My boyfriend sent me a text message last week: "You hugged all my family last weekend."
I met them for the first time, and we hugged upon meeting and again when we said goodbye.
People in my life like to point out when I hug.
To my knowledge, I've never refused a hug, and I've never publicly declared "I don't hug," but, apparently, my body language says "I'm not a hugger."
My aunt says when I was a baby, I was anything but cuddly. When someone would hold me, I'd stiffen like a board.
In all fairness, my family is not comprised of big huggers. I don't remember ever giving my grandparents hugs, but I always kissed them on the cheeks when leaving their house. And my mom doled out hugs, but they were usually for Hallmark card-type moments. I grew up thinking - and, yes, I really thought this - that hugs were for relatives who live in other states, to make you feel better when you've been crying, for the person you were in a relationship with and for babies.
Then, I married into a family of huggers. Upon returning from my first visit to my now-ex's hometown in Michigan, my mom asked how it went, what they were like.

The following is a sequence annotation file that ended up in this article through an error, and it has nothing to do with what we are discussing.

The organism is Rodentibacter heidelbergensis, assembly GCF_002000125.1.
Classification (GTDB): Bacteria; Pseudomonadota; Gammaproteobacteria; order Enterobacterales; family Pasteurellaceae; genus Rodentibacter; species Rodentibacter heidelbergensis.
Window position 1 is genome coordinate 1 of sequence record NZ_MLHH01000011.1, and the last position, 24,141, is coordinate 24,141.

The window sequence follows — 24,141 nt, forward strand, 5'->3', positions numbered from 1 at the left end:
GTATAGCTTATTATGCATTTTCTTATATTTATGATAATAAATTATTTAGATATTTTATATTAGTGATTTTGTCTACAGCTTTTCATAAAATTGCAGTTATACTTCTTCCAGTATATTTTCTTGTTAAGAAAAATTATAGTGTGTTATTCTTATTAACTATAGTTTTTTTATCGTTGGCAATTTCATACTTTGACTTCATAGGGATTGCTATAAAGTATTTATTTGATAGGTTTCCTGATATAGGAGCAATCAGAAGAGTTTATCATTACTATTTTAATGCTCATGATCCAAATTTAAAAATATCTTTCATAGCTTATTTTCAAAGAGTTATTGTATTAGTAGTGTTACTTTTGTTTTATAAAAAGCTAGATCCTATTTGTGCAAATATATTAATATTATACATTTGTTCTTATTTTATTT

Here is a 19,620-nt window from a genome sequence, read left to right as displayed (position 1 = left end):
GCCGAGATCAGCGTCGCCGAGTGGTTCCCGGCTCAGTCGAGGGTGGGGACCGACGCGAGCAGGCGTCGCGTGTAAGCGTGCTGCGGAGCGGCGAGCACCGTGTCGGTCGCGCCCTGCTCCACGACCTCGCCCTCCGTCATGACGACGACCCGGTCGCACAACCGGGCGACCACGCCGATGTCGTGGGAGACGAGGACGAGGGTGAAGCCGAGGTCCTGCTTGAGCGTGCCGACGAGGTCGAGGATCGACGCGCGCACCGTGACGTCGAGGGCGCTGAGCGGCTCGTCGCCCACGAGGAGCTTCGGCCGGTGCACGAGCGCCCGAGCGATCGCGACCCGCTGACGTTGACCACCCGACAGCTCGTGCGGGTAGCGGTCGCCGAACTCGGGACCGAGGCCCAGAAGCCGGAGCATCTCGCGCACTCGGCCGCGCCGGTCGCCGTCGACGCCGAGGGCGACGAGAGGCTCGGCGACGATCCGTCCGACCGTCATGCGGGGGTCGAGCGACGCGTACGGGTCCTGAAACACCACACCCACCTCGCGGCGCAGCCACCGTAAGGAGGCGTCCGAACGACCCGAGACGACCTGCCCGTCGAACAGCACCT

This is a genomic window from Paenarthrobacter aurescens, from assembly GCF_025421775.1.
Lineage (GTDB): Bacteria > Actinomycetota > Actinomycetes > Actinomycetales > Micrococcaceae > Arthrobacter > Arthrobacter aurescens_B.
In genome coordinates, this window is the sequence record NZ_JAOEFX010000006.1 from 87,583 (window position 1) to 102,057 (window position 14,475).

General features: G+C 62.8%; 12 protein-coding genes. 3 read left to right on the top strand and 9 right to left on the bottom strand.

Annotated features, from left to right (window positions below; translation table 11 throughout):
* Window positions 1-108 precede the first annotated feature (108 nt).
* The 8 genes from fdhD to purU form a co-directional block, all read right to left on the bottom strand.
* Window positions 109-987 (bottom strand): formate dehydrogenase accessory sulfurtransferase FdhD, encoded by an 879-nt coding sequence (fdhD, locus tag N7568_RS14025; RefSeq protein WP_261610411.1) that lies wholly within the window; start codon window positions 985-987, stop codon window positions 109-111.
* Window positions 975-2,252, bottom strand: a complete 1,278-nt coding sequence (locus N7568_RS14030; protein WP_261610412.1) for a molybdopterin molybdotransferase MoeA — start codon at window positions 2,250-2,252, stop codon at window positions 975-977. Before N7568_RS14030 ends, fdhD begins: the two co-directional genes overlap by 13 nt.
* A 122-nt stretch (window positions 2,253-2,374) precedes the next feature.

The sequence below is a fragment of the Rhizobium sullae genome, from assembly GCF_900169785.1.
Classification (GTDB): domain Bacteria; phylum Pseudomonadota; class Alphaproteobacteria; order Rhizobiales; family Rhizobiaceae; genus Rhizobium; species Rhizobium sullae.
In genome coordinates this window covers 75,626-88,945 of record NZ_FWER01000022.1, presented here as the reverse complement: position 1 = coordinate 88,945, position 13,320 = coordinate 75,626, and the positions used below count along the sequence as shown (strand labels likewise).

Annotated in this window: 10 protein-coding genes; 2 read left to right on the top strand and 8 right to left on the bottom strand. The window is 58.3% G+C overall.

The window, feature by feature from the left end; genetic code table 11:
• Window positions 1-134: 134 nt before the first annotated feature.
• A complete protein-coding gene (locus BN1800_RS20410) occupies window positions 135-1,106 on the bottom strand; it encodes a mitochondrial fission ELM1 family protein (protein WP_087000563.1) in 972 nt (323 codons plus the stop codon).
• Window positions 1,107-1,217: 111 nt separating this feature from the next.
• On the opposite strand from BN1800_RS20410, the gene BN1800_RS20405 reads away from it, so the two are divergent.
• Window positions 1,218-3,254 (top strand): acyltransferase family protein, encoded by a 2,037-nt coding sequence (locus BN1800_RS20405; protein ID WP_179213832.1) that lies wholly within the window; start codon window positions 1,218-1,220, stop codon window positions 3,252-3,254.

"They're huggers," I said.
All of them - his parents, grandparents, cousins, brothers and his brother's girlfriend. All huggers. When we'd arrive at their home, I'd brace myself as we walked through the door. "Incoming!" I'd think to myself.
Several years later, my then-husband and I moved to Michigan while he attended grad school.
Imagine my surprise when, after we'd gotten settled in our home in Holt, Michigan, visits to my in-laws still began and ended with hugs.
"I thought after we moved to Michigan, we wouldn't have to hug your parents every time we see them," I said, confused.
His return look said something like, "What's the MATTER with you?"
It wasn't that I didn't like them. I like them a lot.
Eight years later, and I thought I'd evolved. Then my boyfriend's text made me wonder if my reputation as a non-hugger would be impossible to shake. I love hugging him; I do it all the time, for absolutely NO reason, unprovoked, inspired merely by digging the sight of him. And his scent. Yet he still sees me as someone who doesn't freely hug.
My response to his text message: "Yes. I know. I'm a new woman. A hugger. Check me out."
Between you and me, I don't understand hugs, but I understand that we all have different needs, different ways of expressing friendship, love and affection. I've gone from being a conservative hugger to a moderate because I realize that some of you need hugs; you get something from them. And since relaxing my rules on hugs, I have to admit, they're not so bad.